Who decides society’s definition of culture and how do we evaluate the various forms of cultural expression? Over the last few decades, video games have consolidated their position as pastime, interest and career among a (large) swathe of the population. More than 500 million people play video games every day.
Simultaneously, few mainstream newspapers report on individual games or on gaming culture in the same manner that they report on other genres such as music, literature, television and film. This affects how we as a society talk and think about games and those who enjoy them.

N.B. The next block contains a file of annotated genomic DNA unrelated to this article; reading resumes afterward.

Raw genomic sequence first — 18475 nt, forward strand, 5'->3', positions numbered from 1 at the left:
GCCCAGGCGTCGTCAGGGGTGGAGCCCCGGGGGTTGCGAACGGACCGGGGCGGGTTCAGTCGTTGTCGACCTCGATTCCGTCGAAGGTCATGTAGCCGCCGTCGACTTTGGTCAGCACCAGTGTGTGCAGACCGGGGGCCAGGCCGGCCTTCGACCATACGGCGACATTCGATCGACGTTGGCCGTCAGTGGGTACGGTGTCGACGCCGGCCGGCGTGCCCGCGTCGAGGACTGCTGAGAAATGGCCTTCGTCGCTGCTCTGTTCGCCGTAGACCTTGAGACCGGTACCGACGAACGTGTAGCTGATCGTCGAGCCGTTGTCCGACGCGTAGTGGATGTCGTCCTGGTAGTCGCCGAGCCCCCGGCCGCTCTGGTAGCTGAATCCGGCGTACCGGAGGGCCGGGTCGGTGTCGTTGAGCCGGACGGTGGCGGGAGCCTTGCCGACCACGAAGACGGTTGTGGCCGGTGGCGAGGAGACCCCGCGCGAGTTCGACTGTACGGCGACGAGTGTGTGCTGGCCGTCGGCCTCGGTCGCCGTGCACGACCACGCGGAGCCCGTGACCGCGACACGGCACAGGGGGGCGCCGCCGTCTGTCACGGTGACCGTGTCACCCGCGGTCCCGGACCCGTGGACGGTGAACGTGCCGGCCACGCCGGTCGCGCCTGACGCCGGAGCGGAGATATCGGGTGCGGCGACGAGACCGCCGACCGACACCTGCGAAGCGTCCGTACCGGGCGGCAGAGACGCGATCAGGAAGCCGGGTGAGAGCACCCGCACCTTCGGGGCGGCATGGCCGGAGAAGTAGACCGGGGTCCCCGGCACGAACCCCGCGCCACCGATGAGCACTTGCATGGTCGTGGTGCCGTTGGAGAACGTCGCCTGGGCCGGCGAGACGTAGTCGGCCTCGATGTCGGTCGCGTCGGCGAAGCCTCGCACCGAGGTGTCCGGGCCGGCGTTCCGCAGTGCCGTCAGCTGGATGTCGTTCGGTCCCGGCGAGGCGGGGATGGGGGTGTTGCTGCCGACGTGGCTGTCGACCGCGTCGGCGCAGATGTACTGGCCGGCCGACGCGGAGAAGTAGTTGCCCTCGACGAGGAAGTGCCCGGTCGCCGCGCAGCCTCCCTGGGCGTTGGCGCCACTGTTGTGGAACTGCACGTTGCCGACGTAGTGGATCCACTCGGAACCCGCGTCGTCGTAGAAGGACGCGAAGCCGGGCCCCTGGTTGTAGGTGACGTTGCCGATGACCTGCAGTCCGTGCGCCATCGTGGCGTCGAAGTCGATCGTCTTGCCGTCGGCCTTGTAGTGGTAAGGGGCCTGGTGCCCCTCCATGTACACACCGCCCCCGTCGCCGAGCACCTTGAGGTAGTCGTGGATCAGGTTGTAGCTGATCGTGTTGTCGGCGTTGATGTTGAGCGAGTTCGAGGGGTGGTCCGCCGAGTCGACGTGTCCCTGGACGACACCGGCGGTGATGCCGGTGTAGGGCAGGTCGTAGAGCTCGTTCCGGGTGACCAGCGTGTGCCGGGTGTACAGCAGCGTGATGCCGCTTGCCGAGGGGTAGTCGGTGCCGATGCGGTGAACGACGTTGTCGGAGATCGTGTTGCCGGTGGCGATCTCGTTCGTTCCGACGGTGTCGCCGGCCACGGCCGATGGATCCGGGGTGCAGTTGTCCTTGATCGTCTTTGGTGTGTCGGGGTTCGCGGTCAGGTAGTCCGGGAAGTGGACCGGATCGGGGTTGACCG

Organised by the Fritt Ord Foundation, ‘Digital Lives’ invites the public to discuss the topic both through a call for essays and a series of public debates. 180 texts were received for the anthology, including both academic and personal essays. The ten writers selected for the anthology touched on language barriers, addiction, gender equality and the connection between violent video games and the 2011 Utøya massacre. The winning essay was a careful deconstruction of the lack of diversity in games, and dealt powerfully with colonialism and historical narratives.